I feel like I could write a 1500-word recap on this week’s episode of The Nevers because there was an enormous amount of idle chit-chat this week (Lord Massen with the oligarchs, Lord Massen with the Beggar King, Amalia and Dr. Cousens (with bonus sex scenes), Amalia and Penance, Lavinia and Augie), but honestly, let’s just call this week’s episode what it was: Joss Whedon’s The Reichstag fire.
Instead of a fire, however, it was a public execution of Maladie orchestrated by Lord Massen and The Patriarchy (dibs on that band name) designed to inflame tensions against The Touched. Massen wants more than an execution; he wants it to turn into a riot so that Massen can continue to crack down on The Touched. Ribbons and certifications aren’t enough. Massen needs to rob them of hope, which is why he had Mary Brighton killed in the first place. He hires the Beggar King to help out by stirring a little commotion during the hanging so that Massen will have something to quash. The Beggar King is all too happy to oblige, because his only allegiance is to money, although he has nothing against The Touched. He’s determined to find his space no matter who is in charge.
Meanwhile, Penance Adair has her own agenda, namely that Her Majesty’s Government should not make an exception for its prohibition against public executions because Maladie is among The Touched. Penance has some real Social Justice Warrior energy in this episode, and she — and about half the orphanage — vows to stop the execution of Maladie.
As it turns out, however, Maladie had her own plan. Remember last week when I suggested that Maladie seems to be played by the same actress, Amy Manson, who plays the reporter, Effie Boyle? I was right, and there was a reason. Maladie recruited some woman who was missing toes and obsessed with The Touched to pose as Maladie and allow herself to be hanged. In the meantime, Maladie — as Effie — can remain on the scene as a reporter and watch everything go down.
What Maladie perhaps didn’t expect was that Penance would try to save her life, but that attempt failed because the woman posing as Maladie threw herself off the gallows. Meanwhile, Maladie’s henchman, the Colonel — whose turn allows him to manipulate how other people perceive reality — posed as someone’s uncle and set up a contraption that electrocuted anyone touching the gate surrounding the gallows. In other words, Maladie had a plan that was to kill as many anti-Touched bigots as she could and sew even more chaos. But, as we saw when Effie saved Harriet before she was trampled to death, Maladie apparently has a soft spot for the Touched, as well, or at least those who attempt to save her.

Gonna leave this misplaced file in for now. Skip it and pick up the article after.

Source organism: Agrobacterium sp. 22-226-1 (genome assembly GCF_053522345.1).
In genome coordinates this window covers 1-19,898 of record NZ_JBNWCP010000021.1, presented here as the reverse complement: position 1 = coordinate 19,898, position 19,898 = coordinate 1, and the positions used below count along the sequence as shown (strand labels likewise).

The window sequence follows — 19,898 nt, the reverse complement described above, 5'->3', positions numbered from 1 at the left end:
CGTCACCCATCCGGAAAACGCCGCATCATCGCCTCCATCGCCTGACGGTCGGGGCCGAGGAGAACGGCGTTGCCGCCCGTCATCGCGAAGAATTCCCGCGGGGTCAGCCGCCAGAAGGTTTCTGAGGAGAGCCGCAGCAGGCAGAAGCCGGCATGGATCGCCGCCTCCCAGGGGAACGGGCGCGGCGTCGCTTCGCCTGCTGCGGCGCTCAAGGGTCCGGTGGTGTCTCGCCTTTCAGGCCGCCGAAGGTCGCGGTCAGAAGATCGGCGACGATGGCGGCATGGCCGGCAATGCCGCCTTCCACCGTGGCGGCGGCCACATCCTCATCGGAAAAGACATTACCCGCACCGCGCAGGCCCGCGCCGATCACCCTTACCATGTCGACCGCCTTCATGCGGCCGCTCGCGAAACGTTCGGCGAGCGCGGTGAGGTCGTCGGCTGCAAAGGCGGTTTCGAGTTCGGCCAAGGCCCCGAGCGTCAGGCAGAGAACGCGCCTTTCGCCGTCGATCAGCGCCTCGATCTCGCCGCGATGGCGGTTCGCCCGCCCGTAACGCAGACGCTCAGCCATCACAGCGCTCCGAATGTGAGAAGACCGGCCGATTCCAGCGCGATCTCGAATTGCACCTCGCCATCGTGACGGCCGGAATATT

I’m not sure that anyone understands yet, however, that the hanging ultimately could not have gone better for Lord Massen. Scores of onlookers were electrocuted to death, and the Touched will be blamed. It gives Massen exactly what he wanted.
It’s not as clear what Lavinia Bidlow wants. We finally got a name for the spacey-contraption that delivered the stardust to The Touched in the premiere — it’s called The Galanthi — and Lavinia is still using Dr. Hague to dig it up. The Galanthi appears to be leaking (bleeding?) but Lavinia only wants Dr. Hague to destroy it. In the same episode, however, Lavinia was also showing sympathy for The Touched during dinner with Augie, and it’s hard to know exactly where she stands. Was she using an army full of lobotomized Touched slaves to dig up the Galanthi so that she could find a cure for The Touched?
Amalia is also trying to get to the Galanthi using Penance’s newfangled drill, which may be responsible for the rumbling we heard before the hanging, but we aren’t yet privy to what’s happening. That will have to wait until next week’s midseason finale, though we have no idea when the other half of the season, which reportedly hasn’t started shooting yet, will air.
Who else loves behind-the-scenes stuff after each episode airs? It’s so fascinating to see how much attention to detail there is here, right down to the foods the extras are eating. For that reason, and because I really like the cast — particularly Laura Donnelly, Ann Skelly, and Pip Torrens — I want The Nevers to succeed. But wow, what a mess this episode was. The kite hasn’t yet achieved liftoff, but Whedon seems determined to unspool all the string, and there’s so much slack that all he’s doing is dragging the kite along the ground.
But man, it is a pretty kite, and in the second half of the season, at least, Whedon will no longer be guiding it.
Header Image Source: HBO